Our daily roundup of retirement news your clients may be thinking about.

What you need to know before retiring internationally

Retiring in another country entails different challenges, but the biggest reasons for retirees are the attractiveness of the new locations, ease of obtaining residency, and the lower cost of living, according to Forbes. For retirees looking to settle in another country, Forbes suggests trying out different countries before choosing a final location. Obtaining health insurance and understanding health care rules are also important, as both health and insurance costs are often lower in other countries compared to the U.S. - Forbes

The No. 1 flaw in America’s biggest 401(k) plans

The majority of the 401(k) plans offered by the largest U.S. companies lack attractive investment choices, as most don't allow participation in the top asset classes with standout performance, according to this column on MarketWatch. Among the most attractive asset classes for long-term investors are small- and large-cap value stocks in the U.S., real estate investment trusts, and emerging markets stocks.  The columnist offers recommendations for retirement plans and caters these plans according to the risk-appetite of the clients willing to invest. - MarketWatch

Retirees, watch out for the state tax bite

States differ on how they tax pensions and retirement income, Social Security, and estates and inheritance, according to Kiplinger. Retirement income is not taxable in seven states, including Alaska and Florida, while New Hampshire and Tennessee impose taxes on dividends and interest. As much as 85% of Social Security benefits are taxed by the U.S. government, but most states exclude them from the state income tax. - Kiplinger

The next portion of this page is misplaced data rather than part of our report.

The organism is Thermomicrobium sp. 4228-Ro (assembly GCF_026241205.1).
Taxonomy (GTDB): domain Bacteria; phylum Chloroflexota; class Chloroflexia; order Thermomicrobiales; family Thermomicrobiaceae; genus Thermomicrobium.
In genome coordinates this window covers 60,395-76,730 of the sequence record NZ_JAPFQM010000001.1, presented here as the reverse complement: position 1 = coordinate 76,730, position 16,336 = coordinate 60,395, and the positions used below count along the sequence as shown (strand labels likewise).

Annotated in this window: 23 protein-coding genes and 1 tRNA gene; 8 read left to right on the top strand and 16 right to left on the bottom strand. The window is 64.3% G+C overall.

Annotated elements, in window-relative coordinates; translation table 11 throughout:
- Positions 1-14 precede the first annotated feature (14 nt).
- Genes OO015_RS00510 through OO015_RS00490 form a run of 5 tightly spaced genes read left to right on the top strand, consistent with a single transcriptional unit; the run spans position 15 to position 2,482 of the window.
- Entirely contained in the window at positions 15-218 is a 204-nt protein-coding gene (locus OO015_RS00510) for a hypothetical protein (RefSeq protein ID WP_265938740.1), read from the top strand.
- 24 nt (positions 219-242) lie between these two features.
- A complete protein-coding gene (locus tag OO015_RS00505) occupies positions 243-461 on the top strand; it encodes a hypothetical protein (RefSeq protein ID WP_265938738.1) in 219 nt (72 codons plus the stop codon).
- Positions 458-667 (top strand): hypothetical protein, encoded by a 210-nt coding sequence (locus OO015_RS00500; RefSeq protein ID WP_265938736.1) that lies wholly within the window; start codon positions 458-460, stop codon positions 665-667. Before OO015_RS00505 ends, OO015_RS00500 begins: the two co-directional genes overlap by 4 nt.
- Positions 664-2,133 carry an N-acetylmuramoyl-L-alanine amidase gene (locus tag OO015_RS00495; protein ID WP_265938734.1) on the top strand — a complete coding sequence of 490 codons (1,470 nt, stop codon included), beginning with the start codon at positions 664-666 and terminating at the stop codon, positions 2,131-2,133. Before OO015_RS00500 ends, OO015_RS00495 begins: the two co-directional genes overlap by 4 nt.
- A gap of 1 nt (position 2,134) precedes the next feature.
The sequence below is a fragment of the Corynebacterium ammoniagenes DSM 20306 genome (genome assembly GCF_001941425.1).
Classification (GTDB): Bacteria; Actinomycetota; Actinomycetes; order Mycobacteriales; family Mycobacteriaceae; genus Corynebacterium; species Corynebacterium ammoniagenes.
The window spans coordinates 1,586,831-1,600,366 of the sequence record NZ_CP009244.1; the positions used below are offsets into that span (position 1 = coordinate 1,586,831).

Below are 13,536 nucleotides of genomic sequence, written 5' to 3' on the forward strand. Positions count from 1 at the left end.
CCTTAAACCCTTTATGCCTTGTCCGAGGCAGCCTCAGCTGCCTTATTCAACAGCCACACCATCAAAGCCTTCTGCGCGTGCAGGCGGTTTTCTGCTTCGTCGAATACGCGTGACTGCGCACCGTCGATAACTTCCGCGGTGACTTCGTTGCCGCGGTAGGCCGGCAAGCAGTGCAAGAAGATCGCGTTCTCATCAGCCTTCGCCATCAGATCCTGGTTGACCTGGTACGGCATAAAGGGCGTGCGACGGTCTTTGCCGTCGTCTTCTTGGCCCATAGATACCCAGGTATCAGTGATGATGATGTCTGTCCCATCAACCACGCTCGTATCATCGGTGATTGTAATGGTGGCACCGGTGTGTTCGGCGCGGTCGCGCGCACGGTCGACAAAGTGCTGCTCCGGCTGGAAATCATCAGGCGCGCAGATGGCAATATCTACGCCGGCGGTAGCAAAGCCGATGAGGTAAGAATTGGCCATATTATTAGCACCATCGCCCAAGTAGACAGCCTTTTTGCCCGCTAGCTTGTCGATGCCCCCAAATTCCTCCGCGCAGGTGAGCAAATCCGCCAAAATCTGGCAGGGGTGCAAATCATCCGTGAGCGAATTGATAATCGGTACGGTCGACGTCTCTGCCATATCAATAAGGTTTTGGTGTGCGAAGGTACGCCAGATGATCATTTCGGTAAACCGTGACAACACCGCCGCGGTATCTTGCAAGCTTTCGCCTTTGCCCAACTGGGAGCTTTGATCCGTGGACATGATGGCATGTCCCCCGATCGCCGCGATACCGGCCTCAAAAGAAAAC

How to easily, significantly boost your retirement income

Retirees may assume a little more risk and tap into corporate bonds to increase their monthly cash flow, according to DailyFinance. The process works by investing funds from retirement accounts into an equity growth or balanced portfolio, and withdrawing 4% of the account's size annually, while readjusting draws against the account depending on the year-end balance. The strategy comes with risks, but using equity to gain additional income should be a welcome option for retirement investors. – DailyFinance

Personal Finance: Take social security when turning 70?

Delayed retirement credits can be earned from the month they reached full retirement age through the month before turning 70, according to USA Today. Putting off the collection of such credits does not increase the amount, but extending employment years can lead to monthly benefits higher than the lowest of the 35 years of earnings. – USA Today

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